Hands-On Preview: Gigantic

on June 25, 2015 11:00 AM

While the game doesn’t quite fit the definition of MOBA, Gigantic is very much a competitive multiplayer action game. There are no creeps, no base to destroy, and no lanes to push on the map offered. Instead, the focus of Gigantic is to power up your guardian to attack the opposing team’s guardian and whittle away its health. You power up the guardian by killing enemies and holding onto specific points on the map. At these predetermined points you can summon a creature to heal, stun and reveal enemies, or shoot fire at them. There are only a handful of these locations and they become hotly contested areas as you encroach on the enemies spawn location. And thankfully there is no spawn killing as both teams begin on a platform that has a one way exit that bounces you into the action.

Once you have gathered enough energy for your guardian, it will make its way towards its opposition, eventually knocking it down and opening up the chance for you to deal damage. If done correctly, your team will eliminate an entire health bar, of which there are three, during that time of vulnerability. If not, then you leave the enemy team open to pull ahead, as once the health reaches a certain point, i.e. 1/3 is fully depleted, the guardian will get up and once again become invulnerable. This means even if you left a sliver of that 1/3, you won’t be able to touch the other 2/3 until you have taken care of that small amount of health. This pushes teamwork, as only a full team can adequately deal out maximum damage in the small amount of time given.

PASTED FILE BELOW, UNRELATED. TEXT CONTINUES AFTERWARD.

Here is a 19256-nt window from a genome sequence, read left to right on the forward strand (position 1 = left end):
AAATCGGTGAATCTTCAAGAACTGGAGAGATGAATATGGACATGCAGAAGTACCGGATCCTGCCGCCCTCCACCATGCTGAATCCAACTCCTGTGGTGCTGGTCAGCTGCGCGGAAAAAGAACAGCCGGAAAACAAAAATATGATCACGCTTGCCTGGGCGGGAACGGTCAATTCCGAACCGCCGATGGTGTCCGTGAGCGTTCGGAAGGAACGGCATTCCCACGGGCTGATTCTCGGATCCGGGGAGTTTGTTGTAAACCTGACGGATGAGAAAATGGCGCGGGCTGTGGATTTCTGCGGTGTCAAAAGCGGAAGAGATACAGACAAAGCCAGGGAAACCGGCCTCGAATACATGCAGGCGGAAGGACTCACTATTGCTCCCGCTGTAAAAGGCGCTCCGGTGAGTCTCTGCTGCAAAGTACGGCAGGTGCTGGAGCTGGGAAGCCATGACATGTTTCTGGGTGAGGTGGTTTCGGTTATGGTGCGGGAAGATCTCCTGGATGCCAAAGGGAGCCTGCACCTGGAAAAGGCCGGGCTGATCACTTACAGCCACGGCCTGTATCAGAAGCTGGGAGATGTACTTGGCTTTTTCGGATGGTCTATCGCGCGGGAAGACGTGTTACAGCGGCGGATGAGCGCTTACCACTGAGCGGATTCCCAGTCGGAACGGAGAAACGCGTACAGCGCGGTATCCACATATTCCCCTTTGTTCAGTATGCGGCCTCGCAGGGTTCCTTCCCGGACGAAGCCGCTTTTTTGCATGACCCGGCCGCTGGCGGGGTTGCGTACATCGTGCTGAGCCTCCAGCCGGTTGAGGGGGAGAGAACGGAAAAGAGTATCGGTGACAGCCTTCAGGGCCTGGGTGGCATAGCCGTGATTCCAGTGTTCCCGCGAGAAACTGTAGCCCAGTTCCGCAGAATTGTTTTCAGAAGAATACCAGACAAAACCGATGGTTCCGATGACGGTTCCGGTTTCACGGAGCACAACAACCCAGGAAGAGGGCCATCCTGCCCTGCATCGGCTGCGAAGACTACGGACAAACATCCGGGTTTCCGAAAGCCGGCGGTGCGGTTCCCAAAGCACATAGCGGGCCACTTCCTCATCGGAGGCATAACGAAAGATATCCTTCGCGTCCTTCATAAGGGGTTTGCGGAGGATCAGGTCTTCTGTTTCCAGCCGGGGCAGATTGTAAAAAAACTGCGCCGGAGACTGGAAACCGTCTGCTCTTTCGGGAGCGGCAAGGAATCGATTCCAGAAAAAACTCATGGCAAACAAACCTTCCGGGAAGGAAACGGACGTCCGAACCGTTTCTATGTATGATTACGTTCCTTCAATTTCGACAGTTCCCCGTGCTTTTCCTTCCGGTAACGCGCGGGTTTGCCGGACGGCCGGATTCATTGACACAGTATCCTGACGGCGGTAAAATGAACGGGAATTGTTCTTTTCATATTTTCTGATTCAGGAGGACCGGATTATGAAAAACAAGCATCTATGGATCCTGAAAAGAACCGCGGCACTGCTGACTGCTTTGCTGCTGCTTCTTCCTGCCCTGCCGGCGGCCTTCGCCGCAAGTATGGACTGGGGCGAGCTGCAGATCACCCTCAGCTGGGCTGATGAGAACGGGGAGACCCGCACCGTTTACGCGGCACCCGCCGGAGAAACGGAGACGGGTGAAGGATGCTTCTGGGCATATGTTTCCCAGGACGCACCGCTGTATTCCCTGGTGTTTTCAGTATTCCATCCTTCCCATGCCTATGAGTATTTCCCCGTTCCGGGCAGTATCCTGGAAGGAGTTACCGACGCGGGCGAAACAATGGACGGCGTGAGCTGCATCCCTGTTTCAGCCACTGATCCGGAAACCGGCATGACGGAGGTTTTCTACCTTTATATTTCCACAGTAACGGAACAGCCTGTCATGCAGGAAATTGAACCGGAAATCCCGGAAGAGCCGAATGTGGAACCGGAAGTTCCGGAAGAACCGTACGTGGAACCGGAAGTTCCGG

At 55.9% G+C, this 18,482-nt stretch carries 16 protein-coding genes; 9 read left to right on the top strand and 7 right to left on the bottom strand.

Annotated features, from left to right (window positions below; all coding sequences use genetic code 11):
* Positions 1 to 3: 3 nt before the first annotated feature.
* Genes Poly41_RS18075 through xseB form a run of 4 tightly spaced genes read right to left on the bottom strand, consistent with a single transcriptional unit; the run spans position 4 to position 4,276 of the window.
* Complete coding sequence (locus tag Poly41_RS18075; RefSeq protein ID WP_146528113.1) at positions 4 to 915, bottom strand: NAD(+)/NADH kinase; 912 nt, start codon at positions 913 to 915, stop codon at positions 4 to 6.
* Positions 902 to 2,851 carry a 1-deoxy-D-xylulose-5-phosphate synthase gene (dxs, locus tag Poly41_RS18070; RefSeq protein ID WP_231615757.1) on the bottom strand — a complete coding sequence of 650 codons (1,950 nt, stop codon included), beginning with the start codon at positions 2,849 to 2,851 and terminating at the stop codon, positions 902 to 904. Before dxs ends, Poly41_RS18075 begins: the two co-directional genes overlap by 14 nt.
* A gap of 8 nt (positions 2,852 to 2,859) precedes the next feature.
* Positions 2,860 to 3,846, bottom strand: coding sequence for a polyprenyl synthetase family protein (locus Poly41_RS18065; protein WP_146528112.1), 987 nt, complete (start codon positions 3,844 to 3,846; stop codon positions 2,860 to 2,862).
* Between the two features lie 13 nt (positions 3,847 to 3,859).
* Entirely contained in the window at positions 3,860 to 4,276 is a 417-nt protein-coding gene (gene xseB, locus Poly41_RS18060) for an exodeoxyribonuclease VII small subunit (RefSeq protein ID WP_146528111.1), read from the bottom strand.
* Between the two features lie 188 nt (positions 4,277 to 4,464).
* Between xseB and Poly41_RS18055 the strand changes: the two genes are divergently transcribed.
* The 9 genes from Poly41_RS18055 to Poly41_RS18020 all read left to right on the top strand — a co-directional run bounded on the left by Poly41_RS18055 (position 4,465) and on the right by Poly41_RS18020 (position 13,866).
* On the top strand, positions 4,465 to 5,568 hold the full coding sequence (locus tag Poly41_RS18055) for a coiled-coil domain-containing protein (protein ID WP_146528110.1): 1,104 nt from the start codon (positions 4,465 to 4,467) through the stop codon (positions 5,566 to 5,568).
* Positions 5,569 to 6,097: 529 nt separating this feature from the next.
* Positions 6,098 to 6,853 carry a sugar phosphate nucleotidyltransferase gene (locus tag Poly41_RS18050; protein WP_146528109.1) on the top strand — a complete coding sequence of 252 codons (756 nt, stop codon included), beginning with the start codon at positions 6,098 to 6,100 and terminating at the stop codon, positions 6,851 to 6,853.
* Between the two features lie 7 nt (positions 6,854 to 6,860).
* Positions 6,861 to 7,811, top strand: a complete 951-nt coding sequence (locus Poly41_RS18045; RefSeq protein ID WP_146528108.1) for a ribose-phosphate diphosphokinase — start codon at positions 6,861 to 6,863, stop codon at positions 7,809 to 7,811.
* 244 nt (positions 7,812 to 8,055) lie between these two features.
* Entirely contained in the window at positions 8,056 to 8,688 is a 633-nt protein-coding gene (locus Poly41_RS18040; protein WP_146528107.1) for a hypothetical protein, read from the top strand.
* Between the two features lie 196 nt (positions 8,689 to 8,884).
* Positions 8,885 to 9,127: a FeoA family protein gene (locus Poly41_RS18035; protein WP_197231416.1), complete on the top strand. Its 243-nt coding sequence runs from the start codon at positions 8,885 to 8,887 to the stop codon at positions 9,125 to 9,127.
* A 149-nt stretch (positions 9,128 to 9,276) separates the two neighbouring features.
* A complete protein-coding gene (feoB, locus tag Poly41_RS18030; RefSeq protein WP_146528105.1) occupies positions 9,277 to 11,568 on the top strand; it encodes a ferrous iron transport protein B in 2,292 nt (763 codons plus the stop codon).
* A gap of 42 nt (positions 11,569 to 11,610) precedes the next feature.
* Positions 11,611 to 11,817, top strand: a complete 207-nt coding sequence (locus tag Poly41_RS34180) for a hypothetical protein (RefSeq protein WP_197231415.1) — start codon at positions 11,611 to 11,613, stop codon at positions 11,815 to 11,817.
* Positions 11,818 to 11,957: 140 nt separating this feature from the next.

Moment to moment gameplay consists of trying to outdo the enemy. In the match I played I chose Charnok, a dragon/sorcerer with high damage output. Your skills are assigned to the triggers, with L3 and R3 combined activating your most powerful ability, in my case, a pillar of flame that marches forward dealing massive damage. My base attack was shooting out a pelt of fire, which could be charged up by holding the trigger and releasing. Left trigger caused my character to spew flame from its mouth, right bumper gave me an extra boost to my jumps, and left bumper called down fire in an area of effect attack. Each has their own cooldown, which can be easily referenced not only on the bottom part of the screen, but also along the reticule in numbers. This ensures that you won’t have to look away from the main portion of the screen to check on cooldowns. Each skill can also be upgraded down a different branch, having you choose between a variety of modifiers. For example I could cause my flame breath to block projectiles, or shorten its reach but increase the damage dealt.

Matches last about 15-20 minutes, and developer Motiga is aiming for a competitive game that allows for upsets and underdog moments from a losing team. Currently there are 16 heroes to choose from, with enough variety in both playstyle and look that anyone is sure to find something they like. Cross-platform play between Xbox One and Windows is an opt-in option for those who don’t mind facing off against PC users. There will be multiple maps, with the one shown on the floor and in the hands-off demo I saw being a desert canyon with lots of side track paths to potentially sneak around in. The art style is very defined and colorful, almost capturing that timeless look of The Legend of Zelda: Windwaker. Unfortunately Gigantic does not have a release date, although they hope to put the game out this holiday season. I hope so as well, but in the meantime I’ll wait for the beta access on Xbox One, as Gigantic is now something I want to play more and more of.

 /  Staff Writer
Born in Queens, 21. I talk about video games and film. Favorite games are Uncharted 2: Among Thieves, Pokemon Gold, and Persona 4 Golden. Favorite films are The Grand Budapest Hotel, Princess Mononoke, and Skyfall.
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